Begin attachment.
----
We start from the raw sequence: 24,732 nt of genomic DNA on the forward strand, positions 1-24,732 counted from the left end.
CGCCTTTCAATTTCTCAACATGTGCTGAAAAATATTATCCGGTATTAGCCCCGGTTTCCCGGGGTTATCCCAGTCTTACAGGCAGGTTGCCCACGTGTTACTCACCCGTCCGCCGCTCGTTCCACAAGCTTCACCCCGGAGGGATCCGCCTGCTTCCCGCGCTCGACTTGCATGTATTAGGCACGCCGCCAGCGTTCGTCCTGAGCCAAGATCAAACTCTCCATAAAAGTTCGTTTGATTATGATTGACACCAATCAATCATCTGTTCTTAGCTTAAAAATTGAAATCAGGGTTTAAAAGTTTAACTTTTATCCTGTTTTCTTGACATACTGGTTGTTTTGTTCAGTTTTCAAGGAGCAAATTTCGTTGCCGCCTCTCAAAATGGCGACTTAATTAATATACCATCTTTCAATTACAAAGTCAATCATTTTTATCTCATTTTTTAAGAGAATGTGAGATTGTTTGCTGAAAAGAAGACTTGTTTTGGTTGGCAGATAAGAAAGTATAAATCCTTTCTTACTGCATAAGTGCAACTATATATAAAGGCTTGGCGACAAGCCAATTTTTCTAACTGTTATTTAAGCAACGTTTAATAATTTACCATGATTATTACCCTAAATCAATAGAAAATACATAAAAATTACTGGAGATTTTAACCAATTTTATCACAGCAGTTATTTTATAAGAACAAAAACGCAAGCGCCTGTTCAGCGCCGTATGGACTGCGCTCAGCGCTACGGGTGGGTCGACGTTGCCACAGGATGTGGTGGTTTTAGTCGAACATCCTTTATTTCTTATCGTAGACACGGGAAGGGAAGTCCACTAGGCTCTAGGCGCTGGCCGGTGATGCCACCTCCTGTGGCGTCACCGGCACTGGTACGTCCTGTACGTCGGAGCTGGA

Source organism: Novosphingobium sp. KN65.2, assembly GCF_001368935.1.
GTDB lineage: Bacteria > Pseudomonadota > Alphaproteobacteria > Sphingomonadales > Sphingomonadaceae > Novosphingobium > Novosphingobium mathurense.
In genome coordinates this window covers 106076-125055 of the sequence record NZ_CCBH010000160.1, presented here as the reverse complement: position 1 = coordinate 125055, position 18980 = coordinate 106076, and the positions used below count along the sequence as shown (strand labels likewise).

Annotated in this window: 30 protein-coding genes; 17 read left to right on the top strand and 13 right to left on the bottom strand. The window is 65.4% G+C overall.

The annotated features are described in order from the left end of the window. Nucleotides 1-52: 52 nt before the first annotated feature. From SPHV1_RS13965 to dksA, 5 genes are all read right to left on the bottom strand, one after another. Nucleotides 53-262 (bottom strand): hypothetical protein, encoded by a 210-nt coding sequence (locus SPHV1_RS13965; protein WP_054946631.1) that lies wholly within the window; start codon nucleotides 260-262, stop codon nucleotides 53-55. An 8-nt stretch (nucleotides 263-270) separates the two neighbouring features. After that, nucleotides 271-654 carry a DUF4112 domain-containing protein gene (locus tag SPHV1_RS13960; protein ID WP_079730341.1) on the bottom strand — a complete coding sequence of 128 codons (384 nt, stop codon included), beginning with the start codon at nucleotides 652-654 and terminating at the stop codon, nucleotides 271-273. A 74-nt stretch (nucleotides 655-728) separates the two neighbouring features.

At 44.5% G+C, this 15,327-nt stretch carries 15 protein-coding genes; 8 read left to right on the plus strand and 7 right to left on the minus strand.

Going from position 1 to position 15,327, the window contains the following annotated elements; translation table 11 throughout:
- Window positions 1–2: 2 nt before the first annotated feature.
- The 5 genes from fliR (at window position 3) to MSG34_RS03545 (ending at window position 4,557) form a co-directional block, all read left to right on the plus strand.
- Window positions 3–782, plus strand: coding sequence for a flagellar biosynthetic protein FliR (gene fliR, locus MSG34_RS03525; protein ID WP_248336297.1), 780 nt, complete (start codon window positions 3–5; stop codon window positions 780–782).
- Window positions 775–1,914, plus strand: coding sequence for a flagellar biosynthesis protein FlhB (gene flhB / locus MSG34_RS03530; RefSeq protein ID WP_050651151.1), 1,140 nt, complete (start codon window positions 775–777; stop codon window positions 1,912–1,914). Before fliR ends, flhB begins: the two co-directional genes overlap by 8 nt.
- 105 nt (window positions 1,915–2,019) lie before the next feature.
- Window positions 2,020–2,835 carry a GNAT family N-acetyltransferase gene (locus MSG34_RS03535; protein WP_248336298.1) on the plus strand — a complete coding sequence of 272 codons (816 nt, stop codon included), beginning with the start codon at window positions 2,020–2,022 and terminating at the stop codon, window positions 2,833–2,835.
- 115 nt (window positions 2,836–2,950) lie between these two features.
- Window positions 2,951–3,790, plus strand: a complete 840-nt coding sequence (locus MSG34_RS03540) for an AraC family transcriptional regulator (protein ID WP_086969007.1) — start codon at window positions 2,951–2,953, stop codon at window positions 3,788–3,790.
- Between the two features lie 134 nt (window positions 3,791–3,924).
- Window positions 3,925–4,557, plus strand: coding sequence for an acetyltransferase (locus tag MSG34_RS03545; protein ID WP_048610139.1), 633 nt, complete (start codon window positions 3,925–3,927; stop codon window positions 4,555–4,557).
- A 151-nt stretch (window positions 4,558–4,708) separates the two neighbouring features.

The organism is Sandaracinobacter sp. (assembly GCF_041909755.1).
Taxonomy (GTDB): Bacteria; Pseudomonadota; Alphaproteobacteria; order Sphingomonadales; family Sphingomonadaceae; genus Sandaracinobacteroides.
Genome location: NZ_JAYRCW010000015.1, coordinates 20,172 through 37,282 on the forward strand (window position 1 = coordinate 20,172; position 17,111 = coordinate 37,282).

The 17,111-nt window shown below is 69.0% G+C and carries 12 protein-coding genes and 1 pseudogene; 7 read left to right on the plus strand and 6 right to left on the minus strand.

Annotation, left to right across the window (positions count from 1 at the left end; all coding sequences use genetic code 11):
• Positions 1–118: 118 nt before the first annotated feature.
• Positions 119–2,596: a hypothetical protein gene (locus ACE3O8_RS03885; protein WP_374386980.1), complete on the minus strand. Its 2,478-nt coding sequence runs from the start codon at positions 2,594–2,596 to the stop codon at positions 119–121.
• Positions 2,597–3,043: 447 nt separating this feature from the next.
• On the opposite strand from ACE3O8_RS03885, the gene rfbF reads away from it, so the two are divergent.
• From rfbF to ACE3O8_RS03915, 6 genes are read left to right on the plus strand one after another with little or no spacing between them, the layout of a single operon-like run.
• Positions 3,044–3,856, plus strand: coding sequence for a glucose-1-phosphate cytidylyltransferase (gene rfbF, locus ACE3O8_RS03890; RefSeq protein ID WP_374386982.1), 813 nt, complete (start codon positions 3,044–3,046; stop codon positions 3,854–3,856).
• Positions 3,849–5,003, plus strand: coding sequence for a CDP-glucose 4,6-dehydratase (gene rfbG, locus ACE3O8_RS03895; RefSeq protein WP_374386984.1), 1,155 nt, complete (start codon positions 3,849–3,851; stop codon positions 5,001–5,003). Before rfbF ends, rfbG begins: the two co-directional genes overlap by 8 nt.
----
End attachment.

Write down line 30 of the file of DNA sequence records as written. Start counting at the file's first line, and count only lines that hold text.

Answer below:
• From rfbF to ACE3O8_RS03915, 6 genes are read left to right on the plus strand one after another with little or no spacing between them, the layout of a single operon-like run.